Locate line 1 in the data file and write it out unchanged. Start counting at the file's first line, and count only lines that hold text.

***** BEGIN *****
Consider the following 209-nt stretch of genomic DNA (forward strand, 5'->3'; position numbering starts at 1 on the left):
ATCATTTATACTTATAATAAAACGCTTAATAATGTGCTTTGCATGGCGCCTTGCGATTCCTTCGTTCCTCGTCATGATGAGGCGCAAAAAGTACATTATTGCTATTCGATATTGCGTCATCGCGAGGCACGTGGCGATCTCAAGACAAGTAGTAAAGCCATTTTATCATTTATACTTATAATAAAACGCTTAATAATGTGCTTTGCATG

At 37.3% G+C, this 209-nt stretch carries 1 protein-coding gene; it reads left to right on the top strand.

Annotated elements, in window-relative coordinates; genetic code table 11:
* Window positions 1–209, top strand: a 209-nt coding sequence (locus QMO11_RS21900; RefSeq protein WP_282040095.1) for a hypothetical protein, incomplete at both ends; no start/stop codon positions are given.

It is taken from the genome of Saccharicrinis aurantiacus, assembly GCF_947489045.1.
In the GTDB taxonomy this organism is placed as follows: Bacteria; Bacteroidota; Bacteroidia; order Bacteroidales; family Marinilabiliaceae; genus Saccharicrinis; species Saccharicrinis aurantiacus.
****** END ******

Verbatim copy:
Consider the following 209-nt stretch of genomic DNA (forward strand, 5'->3'; position numbering starts at 1 on the left):